If I was Arizona Gov. [Jan] Brewer, I’d bus all illegals, especially those caught committing crimes in Arizona, to L.A., San Francisco and Sacramento, and let them deal with the cost.

Barbara Edgecomb
via e-mail

Stick to Sacramento business

Re “Raising Arizona” by Blair Stenvick (SN&R Frontlines, July 1):

I contacted the mayor and my council member voicing my opinion against the boycott more than once prior to their vote. The response was disappointing to say the least—something along the lines of “Well, they did it in San Francisco and L.A.”—not cool at all.

If we can’t offer constructive assistance—it’s not like we don’t have the same problem in California as Arizona—then our council should content themselves with working on Sacramento business. What they are doing could well backfire in lost revenue and jobs for Sacramento and ruin relations with our neighbor state.

If anything, a resolution to Washington [D.C.] would be in order; after all, it’s a national crisis that we can not protect our borders as well as many other countries, including Mexico.

I recently found out that Missouri has legislation similar to Arizona—looks like they are “showing” us. In closing, I resent eight or nine misguided elected officials taking it upon themselves to represent me with their opinion on a topic totally out of their area of responsibility. There is a reason we call ourselves the United States of America. Let’s keep it that way.

Buddy Bergstrom

Her blues were lifted

Re “Foreclosure blues” by Lovelle Harris (SN&R Music, July 1):

I had the great opportunity of hearing [Ol Cotton Dreary] play at The Distillery. They are such a great-sounding, talented band and are so much fun to watch. [Brother] Ray really put on a great show and has an awesome voice.

Celeste Ukana

An ad that worked his nerves

Re “CannaCare” (SN&R Advertisements, July 1):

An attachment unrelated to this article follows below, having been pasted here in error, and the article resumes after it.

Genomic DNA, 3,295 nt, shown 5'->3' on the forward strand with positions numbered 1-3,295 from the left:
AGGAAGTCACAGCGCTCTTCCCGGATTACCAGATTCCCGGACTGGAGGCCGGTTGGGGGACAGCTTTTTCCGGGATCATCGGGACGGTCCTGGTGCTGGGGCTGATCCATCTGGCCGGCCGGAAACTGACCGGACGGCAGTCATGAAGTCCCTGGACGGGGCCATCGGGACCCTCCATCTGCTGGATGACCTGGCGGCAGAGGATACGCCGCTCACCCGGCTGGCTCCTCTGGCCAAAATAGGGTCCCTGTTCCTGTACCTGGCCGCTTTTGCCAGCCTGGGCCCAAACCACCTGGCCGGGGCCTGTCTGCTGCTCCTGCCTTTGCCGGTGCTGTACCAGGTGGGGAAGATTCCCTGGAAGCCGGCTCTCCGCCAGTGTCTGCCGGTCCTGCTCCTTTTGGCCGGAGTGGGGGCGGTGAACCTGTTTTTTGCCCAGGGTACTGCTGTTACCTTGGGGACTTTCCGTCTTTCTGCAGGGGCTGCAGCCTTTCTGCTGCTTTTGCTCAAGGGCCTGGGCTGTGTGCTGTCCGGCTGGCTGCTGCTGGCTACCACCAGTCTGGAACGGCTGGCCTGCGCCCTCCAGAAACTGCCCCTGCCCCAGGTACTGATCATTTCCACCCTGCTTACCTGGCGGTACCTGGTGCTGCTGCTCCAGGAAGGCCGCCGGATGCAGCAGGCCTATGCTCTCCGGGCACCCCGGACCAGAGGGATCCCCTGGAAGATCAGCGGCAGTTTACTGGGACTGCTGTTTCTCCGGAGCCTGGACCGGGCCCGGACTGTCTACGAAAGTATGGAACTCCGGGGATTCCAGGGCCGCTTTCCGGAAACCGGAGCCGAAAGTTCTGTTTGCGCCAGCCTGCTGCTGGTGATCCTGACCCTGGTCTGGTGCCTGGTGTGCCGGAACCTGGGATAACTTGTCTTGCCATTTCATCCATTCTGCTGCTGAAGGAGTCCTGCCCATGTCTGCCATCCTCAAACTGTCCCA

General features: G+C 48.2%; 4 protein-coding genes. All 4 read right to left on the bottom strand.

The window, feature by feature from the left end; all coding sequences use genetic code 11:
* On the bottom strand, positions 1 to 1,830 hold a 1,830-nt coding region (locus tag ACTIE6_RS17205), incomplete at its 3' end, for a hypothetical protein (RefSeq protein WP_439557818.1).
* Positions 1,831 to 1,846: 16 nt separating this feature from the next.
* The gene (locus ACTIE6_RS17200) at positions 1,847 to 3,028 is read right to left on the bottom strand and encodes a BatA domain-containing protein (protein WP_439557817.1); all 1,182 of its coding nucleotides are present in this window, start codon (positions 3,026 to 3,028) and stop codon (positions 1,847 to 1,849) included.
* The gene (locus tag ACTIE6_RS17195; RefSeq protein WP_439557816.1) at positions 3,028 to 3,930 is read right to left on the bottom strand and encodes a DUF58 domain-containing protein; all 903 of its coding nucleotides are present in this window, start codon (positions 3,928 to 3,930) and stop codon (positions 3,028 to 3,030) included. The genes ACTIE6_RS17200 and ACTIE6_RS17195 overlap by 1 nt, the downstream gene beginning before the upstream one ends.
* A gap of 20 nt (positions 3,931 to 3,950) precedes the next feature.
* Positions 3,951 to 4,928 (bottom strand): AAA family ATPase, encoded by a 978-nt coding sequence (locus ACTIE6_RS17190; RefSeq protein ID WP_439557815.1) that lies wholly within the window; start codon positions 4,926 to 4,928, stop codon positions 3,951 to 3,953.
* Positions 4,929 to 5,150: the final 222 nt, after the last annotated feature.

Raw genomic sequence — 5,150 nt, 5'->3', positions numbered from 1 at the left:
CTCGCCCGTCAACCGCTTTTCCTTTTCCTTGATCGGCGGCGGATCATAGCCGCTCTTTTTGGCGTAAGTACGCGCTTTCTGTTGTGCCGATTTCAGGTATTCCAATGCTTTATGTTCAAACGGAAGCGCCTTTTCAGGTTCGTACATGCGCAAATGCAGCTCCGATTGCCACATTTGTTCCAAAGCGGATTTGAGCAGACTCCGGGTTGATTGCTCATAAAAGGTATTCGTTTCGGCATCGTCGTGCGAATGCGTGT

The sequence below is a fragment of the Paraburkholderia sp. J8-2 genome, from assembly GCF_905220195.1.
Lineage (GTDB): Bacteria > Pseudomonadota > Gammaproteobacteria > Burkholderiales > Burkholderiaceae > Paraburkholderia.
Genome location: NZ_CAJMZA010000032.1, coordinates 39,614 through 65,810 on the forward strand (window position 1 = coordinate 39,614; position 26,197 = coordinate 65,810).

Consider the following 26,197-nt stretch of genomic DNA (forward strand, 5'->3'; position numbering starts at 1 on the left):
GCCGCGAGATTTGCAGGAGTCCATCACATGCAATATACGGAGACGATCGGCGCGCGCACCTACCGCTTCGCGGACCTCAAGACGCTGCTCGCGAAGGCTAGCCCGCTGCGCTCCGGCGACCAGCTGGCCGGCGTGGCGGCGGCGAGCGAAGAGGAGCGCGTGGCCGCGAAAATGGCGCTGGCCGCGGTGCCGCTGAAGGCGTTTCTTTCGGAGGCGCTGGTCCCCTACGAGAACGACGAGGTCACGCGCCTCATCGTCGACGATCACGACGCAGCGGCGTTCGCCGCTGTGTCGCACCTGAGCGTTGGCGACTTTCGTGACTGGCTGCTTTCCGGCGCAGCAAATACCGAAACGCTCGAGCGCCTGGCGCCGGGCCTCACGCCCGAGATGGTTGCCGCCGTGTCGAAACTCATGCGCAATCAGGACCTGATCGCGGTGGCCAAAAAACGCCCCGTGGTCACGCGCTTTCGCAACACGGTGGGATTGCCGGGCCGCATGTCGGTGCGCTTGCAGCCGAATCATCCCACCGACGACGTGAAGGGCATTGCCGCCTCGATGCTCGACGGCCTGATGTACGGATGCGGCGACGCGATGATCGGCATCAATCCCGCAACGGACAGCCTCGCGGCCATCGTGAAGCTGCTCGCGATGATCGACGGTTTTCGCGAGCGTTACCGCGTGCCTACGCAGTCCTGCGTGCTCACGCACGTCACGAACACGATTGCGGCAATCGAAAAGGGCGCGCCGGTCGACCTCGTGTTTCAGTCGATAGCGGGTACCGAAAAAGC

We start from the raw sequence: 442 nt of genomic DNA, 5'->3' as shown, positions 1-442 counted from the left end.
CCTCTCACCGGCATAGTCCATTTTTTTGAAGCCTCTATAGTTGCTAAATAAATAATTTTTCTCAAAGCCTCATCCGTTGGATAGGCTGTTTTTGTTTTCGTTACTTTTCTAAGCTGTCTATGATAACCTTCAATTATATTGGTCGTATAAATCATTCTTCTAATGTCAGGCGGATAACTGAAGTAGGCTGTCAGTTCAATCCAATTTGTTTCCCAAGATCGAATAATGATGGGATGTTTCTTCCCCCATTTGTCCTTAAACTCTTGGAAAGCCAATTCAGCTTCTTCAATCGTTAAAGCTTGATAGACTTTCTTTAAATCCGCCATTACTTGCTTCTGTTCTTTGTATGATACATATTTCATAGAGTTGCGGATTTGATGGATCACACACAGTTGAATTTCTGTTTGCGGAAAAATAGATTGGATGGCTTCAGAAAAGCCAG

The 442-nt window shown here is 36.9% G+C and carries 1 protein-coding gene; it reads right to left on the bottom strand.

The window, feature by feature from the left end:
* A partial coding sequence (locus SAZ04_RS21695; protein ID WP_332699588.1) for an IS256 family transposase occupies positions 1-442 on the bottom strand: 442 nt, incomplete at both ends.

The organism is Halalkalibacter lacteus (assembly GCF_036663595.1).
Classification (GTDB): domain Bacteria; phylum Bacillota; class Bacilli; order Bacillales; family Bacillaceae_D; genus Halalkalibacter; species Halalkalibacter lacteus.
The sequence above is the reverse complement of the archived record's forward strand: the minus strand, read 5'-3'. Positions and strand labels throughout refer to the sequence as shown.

In the first [page of the] ad, CannaCare has come out against the California Regulate, [Control] and Tax Cannabis Act of 2010. If this act passes, it will obviously hurt the business interests of those businesses selling “medical” cannabis.

I have no medical issues. I could make some up and pay a few hundred dollars to various doctors and be legally able to buy herb from business like CannaCare, but these businesses charge way too much for herb. I can get it thru non-co-op sources way cheaper than their Reagan-era prices.

I’ve been smoking herb for 40 years and have been a very productive member of society and a law-abiding citizen—and I want to grow it for myself. People like me helped get Proposition 215 passed. The proposed law is the next step in complete legalization of the herb. We don’t need another middleman operation controlling what was created by God and meant to be free.

And that leads to page two of the CannaCare ad: the linking of the Ten Commandments to the strength of our nation. The Ten Commandments have nothing to do with the forming of our nation. Our nation was formed on the principle of separation of church and state. “One nation under God” was added to the Pledge of Allegiance in 1954. Everybody who has not heard George Carlin’s take on the Ten Commandments needs to hear it—it’s all over YouTube. Keep thy religion to thy self! I will spread the word to all card-carrying “medical” cannabis smokers I know to boycott CannaCare.

Please stop spreading around disinformation. Just legalize it!


Bravo for Byrne

Re “Billion-dollar baby” by Peter Byrne (SN&R Frontlines, June 24):

This was a fantastic article, and I’m grateful that it was published.

Josh Tremino

Timed-out to do time

Re “New buds” by Nick Miller and “Timed-out teens” by Seth Sandronsky (SN&R Frontlines, June 17):

First, I would like to congratulate you on a darn good job. I haven’t gotten a chance to read one of your newspapers for quite a while, and recently was able to read this issue.

I think the SN&R Newsstand Art Project is such a good idea. Sacramento should do that with all of the other newspaper and magazine stands.

Also, the story about rethinking cannabis showed me that Sacramento is truly taking time to examine the subject. I say fully legalize it. California’s economy will rocket sky-high. We have the best [cannabis] in the world.

Also, the article about the foster kids is so true. I know. I was in different placements since I was 12, and I will be homeless when I get out of prison, with no job. I feel for those kids, because I’ve been there. The outcomes aren’t good. It’s kind of like California doesn’t have room for them, and the only place that does is prison. That sucks.

Martin Nixon
California State Prison, Sacramento